Heart of a dancer

22 Oct 2019 / 09:41 H.

INDIAN classical dance exponent Nalisha Sandrasegran was only six years old when her mother enrolled her in Bharatanatyam classes at the Sutra Academy, under the tutelage of renowned dance master Ramli Ibrahim.

“Initially, I learned to dance because I wanted to make my mother happy,” remembers the now-21-year-old Kuala Lumpur native. She also studied Odissi, another Indian classical dance form, under Ramli.

Over time, Nalisha developed a strong passion for these two classical dance forms, and now says she cannot imagine her life without dancing.

She says: “For some people, Indian classical dance is about the beautiful costumes and exotic makeup. But I have gone beyond the costumes and the makeup. Dancing is my way of expressing my emotions.”

She has also performed in several major productions under the Sutra banner in Malaysia, Singapore and India.

She cherishes these experiences because they gave her the confidence to mingle with people from all walks of life, and helped her become more outgoing.

Preparing to perform in shows is never easy. “You have to practise at least four hours straight in a day,” she says.

“Practice is important. Practice cannot be ignored. Practice makes everything perfect.”

Some believe that dancers have a short career shelf life, and that all their best years take place when they are young. But Nalisha doesn’t agree that there is an age limit for a dancer.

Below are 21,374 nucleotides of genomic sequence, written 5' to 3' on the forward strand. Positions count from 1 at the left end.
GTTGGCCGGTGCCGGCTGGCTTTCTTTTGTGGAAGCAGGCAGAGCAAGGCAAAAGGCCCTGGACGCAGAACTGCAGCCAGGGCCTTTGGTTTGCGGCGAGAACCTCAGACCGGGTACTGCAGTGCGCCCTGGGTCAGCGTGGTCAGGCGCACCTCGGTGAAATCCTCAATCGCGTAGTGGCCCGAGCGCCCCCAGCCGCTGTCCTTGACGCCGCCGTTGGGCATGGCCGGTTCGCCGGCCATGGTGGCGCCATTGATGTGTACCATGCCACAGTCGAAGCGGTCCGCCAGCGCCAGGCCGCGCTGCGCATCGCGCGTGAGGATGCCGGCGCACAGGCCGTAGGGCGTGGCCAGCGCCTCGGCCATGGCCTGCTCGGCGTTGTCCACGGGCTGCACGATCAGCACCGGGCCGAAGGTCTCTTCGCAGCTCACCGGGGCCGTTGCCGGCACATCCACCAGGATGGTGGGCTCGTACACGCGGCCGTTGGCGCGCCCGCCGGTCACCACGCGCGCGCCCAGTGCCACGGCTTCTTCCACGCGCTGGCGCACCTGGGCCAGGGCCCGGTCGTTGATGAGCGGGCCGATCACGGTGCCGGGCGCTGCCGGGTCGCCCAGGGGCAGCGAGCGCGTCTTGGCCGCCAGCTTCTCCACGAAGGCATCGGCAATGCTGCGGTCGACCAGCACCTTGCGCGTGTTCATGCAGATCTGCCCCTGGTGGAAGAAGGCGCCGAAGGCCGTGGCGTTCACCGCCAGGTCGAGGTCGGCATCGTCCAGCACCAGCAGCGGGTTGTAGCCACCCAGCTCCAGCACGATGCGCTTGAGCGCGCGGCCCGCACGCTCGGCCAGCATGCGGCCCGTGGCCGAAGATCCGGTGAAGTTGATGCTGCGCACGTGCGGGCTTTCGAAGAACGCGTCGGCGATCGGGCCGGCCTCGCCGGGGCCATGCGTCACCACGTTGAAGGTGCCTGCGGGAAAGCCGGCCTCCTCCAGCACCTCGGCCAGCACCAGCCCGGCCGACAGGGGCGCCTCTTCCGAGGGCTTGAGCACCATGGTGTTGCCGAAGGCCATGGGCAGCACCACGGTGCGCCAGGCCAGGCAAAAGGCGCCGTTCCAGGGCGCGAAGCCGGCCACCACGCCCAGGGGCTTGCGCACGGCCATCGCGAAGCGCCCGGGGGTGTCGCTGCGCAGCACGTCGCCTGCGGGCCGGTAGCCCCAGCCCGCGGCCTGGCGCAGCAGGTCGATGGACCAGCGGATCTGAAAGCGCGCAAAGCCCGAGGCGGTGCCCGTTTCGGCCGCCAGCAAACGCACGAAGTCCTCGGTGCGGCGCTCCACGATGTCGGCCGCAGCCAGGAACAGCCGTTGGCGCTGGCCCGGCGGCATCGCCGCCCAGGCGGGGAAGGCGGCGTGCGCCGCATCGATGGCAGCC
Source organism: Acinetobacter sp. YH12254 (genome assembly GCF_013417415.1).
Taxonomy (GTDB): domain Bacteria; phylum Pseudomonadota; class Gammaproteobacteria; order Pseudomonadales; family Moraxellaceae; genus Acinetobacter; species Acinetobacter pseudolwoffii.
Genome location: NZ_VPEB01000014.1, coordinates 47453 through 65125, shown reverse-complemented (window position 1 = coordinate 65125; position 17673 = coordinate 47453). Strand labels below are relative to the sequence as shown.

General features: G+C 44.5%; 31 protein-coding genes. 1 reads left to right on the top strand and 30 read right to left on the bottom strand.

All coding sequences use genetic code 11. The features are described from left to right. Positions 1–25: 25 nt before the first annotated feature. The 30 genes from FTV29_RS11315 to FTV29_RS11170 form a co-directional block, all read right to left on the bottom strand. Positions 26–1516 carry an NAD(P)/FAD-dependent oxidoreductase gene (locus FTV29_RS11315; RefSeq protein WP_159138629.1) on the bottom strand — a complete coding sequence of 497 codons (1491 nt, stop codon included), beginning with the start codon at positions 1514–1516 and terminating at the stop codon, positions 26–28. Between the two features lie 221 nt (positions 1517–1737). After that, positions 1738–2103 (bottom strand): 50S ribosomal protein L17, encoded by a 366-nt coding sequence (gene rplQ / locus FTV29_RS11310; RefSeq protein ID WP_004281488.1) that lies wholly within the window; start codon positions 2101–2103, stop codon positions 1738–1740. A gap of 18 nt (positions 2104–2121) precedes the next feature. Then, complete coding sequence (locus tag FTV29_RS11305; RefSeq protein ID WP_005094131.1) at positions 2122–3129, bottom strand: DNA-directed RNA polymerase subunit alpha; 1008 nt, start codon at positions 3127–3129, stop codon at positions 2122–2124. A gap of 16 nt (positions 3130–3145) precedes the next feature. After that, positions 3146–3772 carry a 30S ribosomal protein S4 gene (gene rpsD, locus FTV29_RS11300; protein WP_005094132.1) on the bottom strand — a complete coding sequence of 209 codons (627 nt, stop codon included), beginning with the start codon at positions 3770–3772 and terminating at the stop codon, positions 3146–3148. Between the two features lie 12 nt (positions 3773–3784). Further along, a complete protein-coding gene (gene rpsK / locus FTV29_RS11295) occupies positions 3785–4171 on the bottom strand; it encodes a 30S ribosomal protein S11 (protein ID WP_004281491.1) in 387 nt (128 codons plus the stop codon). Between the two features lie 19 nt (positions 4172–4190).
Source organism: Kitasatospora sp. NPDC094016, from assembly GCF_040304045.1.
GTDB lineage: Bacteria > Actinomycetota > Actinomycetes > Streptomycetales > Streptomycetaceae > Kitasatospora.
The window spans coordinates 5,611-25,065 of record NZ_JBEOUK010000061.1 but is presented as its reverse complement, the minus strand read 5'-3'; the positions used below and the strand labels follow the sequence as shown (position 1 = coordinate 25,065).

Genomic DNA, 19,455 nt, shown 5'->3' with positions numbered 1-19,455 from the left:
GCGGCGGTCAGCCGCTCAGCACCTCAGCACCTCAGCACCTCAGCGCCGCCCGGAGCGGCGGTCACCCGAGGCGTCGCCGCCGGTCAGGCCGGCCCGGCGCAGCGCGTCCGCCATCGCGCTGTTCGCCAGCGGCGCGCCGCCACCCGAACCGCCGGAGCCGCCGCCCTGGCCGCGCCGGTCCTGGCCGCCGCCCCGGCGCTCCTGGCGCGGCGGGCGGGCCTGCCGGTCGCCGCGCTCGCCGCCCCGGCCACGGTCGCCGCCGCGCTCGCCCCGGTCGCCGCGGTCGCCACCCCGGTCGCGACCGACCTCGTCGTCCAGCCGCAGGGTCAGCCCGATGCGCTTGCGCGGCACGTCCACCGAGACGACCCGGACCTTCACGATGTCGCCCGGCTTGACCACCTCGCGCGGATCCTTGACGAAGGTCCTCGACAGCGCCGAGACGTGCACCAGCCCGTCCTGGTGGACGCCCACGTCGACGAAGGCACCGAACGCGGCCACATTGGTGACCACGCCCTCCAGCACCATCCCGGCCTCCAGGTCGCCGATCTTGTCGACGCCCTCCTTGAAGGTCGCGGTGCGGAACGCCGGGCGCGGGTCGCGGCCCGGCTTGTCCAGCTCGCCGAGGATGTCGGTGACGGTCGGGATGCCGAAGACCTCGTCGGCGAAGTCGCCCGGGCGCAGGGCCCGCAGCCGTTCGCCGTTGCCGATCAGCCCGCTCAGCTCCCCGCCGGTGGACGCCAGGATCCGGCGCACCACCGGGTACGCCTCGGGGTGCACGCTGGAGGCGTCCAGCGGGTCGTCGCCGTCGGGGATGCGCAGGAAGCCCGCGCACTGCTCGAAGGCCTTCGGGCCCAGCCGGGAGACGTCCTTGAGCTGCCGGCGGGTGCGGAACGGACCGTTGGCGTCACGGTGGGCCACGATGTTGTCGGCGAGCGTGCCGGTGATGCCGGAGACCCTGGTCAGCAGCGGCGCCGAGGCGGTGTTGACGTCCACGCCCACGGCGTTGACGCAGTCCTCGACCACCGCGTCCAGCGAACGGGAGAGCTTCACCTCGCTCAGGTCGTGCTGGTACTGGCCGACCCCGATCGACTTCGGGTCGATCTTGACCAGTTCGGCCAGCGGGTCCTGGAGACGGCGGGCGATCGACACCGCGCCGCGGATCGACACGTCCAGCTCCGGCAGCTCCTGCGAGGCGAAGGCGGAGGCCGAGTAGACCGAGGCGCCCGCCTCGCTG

She says: “Look at my guru, Ramli Ibrahim. He is 66 years old, and still dancing. He has proven you can still dance at any age. I want to follow in his footsteps.”

When asked what are her strengths as a dancer, she says: “People have said I am very expressive. My eyes show the emotions I am feeling. They [say they] watch my dancing for my expression.”

While Nalisha has gotten quite a number of compliments on her dancing, one wonders how she handles criticism.

“Criticism should not stop you from pursuing what you love,” she says. “You should take criticism in stride, and use it to improve yourself.”

She admits that male dancers face far harsher criticisms compared to females when they take up dancing. For example, male dancers are often labelled as ‘effeminate’.

“There are fewer boys learning to dance because of this kind of bullying,” she says. “[And] because there are fewer boys learning dance, they are more in demand compared to female dancers.”

She believes that the key to any success is perseverance, and that male dancers just have to turn a deaf ear.

“I find that the biggest misconception people have about dancers is that they are unintelligent because all they do is dance,” she says.

“In fact, dancing helps develop the neurons in the brain better than any other physical training.

“It is common to see dancers pursuing university degrees, and becoming doctors and therapists.”

Nalisha should know, as she herself has other dreams beyond dance. In fact, three years ago, she took a break from her dance classes because she wanted to focus on her education.

She is currently pursuing a degree in Medical and Health Science, and hopes to become a medical professional one day.

Despite her planned future career, she says her love for dance will not be ignored. She intends to continue to perform as much as possible.

And when she is not studying or dancing, you will find her in the kitchen, indulging in her third love – baking.

With a laugh, she says: “My grandmother and my mother are great bakers, and I am just keeping the traditions alive.”

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